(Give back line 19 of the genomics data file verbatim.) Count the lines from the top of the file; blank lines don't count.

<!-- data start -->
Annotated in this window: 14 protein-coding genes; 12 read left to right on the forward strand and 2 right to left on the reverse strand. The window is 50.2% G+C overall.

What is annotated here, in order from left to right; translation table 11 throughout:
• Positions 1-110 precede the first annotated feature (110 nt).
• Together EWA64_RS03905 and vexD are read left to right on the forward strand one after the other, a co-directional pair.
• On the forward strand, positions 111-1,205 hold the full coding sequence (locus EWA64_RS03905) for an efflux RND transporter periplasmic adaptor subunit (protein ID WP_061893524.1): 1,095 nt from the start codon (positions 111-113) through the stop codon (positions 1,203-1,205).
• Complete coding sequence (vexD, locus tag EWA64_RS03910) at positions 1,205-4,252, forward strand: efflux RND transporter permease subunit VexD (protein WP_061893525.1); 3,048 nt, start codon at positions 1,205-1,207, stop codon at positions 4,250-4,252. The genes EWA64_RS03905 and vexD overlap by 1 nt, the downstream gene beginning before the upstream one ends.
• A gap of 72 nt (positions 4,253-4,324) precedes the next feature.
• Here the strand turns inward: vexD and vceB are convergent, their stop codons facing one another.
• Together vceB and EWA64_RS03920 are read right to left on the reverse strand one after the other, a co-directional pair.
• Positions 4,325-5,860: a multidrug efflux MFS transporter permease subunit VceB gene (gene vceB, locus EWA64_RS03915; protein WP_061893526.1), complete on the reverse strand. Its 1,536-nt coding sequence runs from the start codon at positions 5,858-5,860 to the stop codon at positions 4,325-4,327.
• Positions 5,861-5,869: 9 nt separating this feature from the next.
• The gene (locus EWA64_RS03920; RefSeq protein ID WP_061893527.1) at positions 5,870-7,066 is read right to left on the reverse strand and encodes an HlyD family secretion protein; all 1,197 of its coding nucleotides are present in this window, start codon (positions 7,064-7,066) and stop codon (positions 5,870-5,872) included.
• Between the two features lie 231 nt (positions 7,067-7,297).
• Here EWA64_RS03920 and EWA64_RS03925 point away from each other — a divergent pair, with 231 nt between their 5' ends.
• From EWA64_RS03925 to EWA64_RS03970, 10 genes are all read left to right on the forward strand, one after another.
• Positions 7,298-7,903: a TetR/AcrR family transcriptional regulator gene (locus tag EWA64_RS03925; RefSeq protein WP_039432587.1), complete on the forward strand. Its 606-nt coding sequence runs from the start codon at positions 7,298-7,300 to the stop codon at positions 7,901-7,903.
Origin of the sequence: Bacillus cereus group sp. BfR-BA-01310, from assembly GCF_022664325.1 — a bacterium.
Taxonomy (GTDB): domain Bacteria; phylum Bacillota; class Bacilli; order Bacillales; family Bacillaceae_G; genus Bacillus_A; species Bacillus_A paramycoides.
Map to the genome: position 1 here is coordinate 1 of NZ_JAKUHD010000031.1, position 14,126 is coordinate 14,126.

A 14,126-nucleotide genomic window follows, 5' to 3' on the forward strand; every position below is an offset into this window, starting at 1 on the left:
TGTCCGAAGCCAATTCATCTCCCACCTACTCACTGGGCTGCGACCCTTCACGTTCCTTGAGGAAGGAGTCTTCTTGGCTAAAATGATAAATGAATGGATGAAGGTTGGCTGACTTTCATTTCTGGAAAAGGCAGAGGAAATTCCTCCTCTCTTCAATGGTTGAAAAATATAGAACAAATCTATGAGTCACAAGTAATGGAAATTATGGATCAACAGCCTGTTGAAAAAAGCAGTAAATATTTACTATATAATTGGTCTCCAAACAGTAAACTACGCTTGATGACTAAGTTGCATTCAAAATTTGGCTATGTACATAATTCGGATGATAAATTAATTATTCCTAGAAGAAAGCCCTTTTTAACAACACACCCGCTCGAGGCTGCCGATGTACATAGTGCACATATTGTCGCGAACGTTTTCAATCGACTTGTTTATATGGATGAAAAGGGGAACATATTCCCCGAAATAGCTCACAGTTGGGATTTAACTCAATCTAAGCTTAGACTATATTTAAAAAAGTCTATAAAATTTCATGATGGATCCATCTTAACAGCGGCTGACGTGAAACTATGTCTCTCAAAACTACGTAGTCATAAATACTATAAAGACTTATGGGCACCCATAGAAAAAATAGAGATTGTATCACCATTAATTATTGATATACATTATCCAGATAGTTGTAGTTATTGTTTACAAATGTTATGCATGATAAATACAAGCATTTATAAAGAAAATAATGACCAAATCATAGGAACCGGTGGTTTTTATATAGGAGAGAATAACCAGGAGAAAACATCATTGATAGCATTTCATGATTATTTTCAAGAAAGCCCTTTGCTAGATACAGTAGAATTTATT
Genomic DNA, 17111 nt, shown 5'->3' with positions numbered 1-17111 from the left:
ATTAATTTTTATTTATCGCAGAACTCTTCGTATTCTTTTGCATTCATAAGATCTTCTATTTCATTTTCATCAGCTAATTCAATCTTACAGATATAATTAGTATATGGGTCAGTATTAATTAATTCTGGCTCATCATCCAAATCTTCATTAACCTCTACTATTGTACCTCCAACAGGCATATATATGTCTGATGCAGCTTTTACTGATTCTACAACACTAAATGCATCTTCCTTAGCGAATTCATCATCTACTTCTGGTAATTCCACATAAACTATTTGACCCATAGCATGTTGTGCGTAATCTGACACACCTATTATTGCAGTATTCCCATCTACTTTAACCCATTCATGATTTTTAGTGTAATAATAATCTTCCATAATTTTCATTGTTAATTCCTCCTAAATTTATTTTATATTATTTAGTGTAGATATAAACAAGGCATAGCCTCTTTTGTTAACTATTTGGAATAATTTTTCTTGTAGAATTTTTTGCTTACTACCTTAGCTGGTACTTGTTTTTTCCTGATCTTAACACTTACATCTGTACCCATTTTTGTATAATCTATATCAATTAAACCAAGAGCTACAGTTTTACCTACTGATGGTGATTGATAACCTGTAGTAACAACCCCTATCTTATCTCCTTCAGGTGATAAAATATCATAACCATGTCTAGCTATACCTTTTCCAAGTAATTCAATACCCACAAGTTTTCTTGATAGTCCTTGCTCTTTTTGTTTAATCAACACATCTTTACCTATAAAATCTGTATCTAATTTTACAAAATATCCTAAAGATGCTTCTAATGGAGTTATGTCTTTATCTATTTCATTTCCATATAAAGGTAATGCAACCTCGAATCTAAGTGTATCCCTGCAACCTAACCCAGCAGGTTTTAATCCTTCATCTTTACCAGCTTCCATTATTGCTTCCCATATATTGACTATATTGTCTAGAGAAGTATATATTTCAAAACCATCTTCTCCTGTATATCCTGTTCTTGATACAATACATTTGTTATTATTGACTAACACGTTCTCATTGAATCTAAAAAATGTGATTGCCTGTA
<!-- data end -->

Map to the genome: position 1 here is coordinate 1 of NZ_JAKUHD010000031.1, position 14,126 is coordinate 14,126.